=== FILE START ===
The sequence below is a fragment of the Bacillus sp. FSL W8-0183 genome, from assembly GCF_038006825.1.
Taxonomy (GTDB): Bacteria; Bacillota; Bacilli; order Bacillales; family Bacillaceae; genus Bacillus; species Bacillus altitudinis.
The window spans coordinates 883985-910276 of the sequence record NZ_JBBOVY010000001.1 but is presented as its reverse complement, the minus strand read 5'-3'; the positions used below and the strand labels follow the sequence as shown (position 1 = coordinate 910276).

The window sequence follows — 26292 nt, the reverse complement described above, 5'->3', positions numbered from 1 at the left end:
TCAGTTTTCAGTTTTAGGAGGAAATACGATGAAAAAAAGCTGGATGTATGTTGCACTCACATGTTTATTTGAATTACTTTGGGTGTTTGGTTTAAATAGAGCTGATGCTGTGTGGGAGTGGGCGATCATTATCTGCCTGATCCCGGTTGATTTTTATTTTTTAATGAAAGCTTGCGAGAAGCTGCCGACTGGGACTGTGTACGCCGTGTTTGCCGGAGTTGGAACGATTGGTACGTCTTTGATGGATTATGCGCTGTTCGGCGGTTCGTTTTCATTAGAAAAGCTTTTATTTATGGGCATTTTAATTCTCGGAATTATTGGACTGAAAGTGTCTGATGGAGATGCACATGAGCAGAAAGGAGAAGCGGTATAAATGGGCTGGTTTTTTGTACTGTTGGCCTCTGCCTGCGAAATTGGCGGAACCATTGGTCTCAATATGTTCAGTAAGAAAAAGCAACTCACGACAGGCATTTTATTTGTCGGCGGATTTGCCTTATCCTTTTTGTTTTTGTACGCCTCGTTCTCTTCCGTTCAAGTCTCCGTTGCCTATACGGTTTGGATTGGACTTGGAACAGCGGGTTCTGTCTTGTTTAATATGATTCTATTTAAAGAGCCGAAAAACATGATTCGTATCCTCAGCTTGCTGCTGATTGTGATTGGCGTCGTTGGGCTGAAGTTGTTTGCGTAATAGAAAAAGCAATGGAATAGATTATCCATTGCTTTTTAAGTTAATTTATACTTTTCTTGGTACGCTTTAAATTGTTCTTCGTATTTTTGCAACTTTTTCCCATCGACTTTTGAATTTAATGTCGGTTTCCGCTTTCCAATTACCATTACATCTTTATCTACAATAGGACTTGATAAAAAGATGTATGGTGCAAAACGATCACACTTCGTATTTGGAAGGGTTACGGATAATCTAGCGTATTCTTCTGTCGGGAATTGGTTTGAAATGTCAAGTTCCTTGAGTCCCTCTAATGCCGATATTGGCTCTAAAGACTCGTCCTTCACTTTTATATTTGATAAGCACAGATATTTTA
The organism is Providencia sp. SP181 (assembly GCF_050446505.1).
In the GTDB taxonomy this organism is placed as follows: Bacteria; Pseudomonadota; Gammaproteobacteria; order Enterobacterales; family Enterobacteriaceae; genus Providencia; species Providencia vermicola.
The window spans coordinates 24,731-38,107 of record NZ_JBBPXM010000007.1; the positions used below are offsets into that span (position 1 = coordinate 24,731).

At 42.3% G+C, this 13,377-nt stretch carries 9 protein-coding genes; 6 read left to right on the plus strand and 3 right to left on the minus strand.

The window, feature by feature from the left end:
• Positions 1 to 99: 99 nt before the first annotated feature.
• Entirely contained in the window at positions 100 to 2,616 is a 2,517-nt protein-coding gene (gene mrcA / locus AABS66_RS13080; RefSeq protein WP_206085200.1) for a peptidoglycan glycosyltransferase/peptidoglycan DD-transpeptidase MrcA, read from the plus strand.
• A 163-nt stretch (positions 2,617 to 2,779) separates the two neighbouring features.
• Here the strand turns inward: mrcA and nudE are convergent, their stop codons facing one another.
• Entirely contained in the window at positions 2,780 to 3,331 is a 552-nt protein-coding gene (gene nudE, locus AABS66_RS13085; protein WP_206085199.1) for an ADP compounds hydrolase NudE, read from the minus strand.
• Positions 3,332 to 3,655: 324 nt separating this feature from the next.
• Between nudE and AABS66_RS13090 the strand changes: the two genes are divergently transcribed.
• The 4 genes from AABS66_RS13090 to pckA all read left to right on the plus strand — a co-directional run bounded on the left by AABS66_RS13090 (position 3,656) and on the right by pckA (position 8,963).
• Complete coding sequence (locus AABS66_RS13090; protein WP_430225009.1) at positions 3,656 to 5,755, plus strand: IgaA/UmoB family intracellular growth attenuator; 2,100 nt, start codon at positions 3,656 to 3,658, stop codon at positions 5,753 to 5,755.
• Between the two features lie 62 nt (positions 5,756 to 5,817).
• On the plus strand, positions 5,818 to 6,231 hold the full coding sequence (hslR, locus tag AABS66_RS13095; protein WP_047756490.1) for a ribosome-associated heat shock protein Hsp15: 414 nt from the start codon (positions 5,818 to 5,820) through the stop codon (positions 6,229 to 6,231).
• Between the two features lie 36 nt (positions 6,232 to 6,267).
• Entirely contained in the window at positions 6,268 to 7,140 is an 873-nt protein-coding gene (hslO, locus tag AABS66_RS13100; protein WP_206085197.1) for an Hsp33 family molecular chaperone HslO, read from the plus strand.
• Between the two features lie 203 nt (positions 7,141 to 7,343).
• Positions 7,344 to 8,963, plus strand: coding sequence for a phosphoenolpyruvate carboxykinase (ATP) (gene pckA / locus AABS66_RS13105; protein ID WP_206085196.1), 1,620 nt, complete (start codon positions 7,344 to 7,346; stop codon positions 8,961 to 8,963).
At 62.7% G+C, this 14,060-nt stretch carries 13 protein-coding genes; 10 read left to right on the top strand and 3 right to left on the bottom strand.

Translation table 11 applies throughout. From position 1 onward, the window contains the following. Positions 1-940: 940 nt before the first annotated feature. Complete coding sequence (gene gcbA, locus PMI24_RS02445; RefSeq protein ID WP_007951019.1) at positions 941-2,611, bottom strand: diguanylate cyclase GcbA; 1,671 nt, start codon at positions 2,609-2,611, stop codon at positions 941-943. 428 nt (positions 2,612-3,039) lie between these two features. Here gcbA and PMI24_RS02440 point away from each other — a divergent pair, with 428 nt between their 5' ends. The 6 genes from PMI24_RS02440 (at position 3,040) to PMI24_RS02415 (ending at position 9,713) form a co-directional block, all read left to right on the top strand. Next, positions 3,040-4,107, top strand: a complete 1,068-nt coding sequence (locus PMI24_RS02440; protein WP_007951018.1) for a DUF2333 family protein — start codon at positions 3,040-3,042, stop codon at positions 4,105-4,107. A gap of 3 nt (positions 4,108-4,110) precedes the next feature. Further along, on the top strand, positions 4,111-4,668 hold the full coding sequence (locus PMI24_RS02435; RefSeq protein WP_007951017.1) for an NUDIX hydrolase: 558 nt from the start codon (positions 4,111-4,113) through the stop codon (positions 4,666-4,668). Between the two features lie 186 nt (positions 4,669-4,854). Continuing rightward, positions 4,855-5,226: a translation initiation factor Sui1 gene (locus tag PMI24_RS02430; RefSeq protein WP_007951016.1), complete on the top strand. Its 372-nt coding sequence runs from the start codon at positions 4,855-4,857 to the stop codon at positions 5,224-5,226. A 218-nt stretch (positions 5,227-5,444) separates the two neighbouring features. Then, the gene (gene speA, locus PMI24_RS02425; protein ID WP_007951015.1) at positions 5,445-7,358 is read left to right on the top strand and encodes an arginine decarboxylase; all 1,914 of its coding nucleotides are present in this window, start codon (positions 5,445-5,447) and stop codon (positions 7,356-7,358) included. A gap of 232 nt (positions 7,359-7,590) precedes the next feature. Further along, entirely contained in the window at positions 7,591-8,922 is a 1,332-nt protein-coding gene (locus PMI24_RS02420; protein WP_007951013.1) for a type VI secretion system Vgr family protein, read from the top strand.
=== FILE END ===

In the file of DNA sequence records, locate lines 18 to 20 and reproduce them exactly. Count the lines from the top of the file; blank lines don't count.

• The 4 genes from AABS66_RS13090 to pckA all read left to right on the plus strand — a co-directional run bounded on the left by AABS66_RS13090 (position 3,656) and on the right by pckA (position 8,963).
• Complete coding sequence (locus AABS66_RS13090; protein WP_430225009.1) at positions 3,656 to 5,755, plus strand: IgaA/UmoB family intracellular growth attenuator; 2,100 nt, start codon at positions 3,656 to 3,658, stop codon at positions 5,753 to 5,755.
• Between the two features lie 62 nt (positions 5,756 to 5,817).